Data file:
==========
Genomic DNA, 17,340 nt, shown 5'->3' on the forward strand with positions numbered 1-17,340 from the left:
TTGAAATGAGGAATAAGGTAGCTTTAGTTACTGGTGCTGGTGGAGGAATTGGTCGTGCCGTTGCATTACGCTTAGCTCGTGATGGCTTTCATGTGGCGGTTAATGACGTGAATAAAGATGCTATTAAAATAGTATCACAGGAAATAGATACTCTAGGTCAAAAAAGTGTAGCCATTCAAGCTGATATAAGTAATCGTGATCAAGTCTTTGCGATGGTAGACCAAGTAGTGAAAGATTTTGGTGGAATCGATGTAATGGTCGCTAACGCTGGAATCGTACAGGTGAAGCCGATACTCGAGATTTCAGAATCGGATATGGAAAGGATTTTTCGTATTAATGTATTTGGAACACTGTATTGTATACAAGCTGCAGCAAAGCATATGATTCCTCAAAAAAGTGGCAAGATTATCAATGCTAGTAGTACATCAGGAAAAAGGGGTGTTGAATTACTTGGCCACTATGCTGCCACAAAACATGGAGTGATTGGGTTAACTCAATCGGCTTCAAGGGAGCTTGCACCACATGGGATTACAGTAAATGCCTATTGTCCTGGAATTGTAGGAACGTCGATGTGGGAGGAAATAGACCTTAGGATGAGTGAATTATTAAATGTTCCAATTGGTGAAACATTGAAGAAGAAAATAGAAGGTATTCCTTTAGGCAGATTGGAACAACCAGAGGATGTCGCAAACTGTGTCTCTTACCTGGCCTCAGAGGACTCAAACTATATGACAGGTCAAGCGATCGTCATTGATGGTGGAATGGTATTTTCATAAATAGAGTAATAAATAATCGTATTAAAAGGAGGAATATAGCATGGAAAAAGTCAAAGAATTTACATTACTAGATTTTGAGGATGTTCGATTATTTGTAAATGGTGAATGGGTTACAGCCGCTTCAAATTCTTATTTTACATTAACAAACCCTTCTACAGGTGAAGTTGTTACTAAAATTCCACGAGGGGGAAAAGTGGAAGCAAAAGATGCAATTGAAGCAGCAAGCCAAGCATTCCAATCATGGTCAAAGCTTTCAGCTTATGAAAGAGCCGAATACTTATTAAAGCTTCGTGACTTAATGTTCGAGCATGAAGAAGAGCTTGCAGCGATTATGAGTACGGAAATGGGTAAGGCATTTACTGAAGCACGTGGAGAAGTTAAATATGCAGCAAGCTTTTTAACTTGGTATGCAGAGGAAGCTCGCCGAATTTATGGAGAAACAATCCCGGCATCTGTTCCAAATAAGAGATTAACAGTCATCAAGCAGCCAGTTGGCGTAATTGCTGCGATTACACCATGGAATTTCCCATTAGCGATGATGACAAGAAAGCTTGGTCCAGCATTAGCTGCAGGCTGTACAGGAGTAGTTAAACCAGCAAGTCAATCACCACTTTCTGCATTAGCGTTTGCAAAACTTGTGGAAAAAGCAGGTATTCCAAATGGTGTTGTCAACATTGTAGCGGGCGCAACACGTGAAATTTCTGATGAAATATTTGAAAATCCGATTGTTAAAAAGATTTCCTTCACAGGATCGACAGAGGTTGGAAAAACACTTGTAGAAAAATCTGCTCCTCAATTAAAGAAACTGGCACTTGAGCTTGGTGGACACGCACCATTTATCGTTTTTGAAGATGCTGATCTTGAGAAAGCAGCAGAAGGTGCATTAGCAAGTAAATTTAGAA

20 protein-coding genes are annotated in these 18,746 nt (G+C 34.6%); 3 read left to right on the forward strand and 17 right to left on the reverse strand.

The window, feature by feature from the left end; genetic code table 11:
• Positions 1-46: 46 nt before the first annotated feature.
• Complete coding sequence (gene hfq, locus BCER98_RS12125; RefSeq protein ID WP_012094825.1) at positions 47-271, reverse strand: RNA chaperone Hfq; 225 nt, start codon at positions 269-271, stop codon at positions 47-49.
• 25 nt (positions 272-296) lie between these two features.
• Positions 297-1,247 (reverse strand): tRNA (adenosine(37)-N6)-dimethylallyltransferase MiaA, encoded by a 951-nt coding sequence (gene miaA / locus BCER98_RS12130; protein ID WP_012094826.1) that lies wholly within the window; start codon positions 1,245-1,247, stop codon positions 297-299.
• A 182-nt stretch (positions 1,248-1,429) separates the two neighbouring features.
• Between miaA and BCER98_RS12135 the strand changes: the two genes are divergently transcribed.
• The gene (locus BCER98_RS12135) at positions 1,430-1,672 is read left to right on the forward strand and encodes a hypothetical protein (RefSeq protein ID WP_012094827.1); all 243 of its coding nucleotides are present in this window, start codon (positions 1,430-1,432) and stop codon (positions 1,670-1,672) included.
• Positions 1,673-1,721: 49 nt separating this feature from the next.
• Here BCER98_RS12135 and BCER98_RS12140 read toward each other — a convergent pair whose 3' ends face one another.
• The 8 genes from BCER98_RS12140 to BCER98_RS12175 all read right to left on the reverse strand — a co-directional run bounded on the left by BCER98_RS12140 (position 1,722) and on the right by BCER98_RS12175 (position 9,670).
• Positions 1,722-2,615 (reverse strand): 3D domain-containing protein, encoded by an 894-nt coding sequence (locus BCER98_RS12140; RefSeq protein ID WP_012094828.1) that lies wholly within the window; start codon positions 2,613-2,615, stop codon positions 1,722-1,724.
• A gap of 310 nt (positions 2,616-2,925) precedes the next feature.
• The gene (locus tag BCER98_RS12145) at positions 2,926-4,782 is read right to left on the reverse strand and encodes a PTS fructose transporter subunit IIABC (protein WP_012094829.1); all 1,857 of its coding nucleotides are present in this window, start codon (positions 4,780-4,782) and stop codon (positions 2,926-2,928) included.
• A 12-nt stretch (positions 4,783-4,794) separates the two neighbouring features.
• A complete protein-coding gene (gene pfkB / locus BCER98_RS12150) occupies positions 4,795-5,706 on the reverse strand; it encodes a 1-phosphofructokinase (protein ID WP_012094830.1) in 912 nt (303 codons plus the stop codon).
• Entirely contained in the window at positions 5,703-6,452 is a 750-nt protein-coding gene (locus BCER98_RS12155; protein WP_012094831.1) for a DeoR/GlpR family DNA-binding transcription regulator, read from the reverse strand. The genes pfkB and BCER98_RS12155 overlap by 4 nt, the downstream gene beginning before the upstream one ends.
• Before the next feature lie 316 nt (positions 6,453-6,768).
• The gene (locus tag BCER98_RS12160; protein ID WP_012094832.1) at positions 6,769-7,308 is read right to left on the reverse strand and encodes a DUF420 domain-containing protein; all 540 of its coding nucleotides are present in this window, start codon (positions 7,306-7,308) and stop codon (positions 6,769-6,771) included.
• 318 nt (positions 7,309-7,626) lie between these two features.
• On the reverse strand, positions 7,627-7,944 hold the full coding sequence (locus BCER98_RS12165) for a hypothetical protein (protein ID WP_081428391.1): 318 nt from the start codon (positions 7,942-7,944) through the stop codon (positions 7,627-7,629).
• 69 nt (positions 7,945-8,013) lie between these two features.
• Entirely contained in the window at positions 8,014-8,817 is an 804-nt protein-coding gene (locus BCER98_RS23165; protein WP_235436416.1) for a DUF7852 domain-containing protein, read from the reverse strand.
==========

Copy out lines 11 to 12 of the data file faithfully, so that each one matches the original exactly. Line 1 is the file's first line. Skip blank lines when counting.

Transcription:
• The gene (locus BCER98_RS12135) at positions 1,430-1,672 is read left to right on the forward strand and encodes a hypothetical protein (RefSeq protein ID WP_012094827.1); all 243 of its coding nucleotides are present in this window, start codon (positions 1,430-1,432) and stop codon (positions 1,670-1,672) included.
• Positions 1,673-1,721: 49 nt separating this feature from the next.